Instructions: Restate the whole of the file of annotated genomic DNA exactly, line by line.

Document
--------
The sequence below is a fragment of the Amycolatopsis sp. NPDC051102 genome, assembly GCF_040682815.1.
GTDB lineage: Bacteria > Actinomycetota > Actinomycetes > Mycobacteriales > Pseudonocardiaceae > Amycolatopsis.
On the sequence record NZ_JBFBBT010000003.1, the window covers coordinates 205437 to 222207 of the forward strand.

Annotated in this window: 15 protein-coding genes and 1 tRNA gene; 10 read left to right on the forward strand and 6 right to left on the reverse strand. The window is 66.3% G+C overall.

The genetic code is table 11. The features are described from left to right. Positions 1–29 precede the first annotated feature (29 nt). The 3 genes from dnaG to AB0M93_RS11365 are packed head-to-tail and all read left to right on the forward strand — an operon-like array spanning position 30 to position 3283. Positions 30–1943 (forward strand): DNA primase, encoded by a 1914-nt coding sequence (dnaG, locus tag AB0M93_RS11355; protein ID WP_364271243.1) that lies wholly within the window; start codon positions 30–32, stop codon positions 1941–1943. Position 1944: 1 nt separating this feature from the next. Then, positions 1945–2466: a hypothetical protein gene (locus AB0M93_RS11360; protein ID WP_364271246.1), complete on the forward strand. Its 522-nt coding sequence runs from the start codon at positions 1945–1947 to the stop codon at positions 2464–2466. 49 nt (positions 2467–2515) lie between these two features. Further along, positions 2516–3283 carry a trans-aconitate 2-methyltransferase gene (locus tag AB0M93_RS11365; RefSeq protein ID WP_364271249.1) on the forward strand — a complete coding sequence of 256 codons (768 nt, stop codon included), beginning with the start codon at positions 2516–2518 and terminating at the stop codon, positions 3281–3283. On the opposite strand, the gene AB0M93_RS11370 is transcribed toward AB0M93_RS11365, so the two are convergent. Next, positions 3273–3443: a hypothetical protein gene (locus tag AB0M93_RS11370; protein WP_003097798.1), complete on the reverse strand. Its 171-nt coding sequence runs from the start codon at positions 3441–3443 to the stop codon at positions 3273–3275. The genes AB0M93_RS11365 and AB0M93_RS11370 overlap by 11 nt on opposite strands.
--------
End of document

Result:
The sequence below is a fragment of the Amycolatopsis sp. NPDC051102 genome, assembly GCF_040682815.1.
GTDB lineage: Bacteria > Actinomycetota > Actinomycetes > Mycobacteriales > Pseudonocardiaceae > Amycolatopsis.
On the sequence record NZ_JBFBBT010000003.1, the window covers coordinates 205437 to 222207 of the forward strand.

Annotated in this window: 15 protein-coding genes and 1 tRNA gene; 10 read left to right on the forward strand and 6 right to left on the reverse strand. The window is 66.3% G+C overall.

The genetic code is table 11. The features are described from left to right. Positions 1–29 precede the first annotated feature (29 nt). The 3 genes from dnaG to AB0M93_RS11365 are packed head-to-tail and all read left to right on the forward strand — an operon-like array spanning position 30 to position 3283. Positions 30–1943 (forward strand): DNA primase, encoded by a 1914-nt coding sequence (dnaG, locus tag AB0M93_RS11355; protein ID WP_364271243.1) that lies wholly within the window; start codon positions 30–32, stop codon positions 1941–1943. Position 1944: 1 nt separating this feature from the next. Then, positions 1945–2466: a hypothetical protein gene (locus AB0M93_RS11360; protein ID WP_364271246.1), complete on the forward strand. Its 522-nt coding sequence runs from the start codon at positions 1945–1947 to the stop codon at positions 2464–2466. 49 nt (positions 2467–2515) lie between these two features. Further along, positions 2516–3283 carry a trans-aconitate 2-methyltransferase gene (locus tag AB0M93_RS11365; RefSeq protein ID WP_364271249.1) on the forward strand — a complete coding sequence of 256 codons (768 nt, stop codon included), beginning with the start codon at positions 2516–2518 and terminating at the stop codon, positions 3281–3283. On the opposite strand, the gene AB0M93_RS11370 is transcribed toward AB0M93_RS11365, so the two are convergent. Next, positions 3273–3443: a hypothetical protein gene (locus tag AB0M93_RS11370; protein WP_003097798.1), complete on the reverse strand. Its 171-nt coding sequence runs from the start codon at positions 3441–3443 to the stop codon at positions 3273–3275. The genes AB0M93_RS11365 and AB0M93_RS11370 overlap by 11 nt on opposite strands.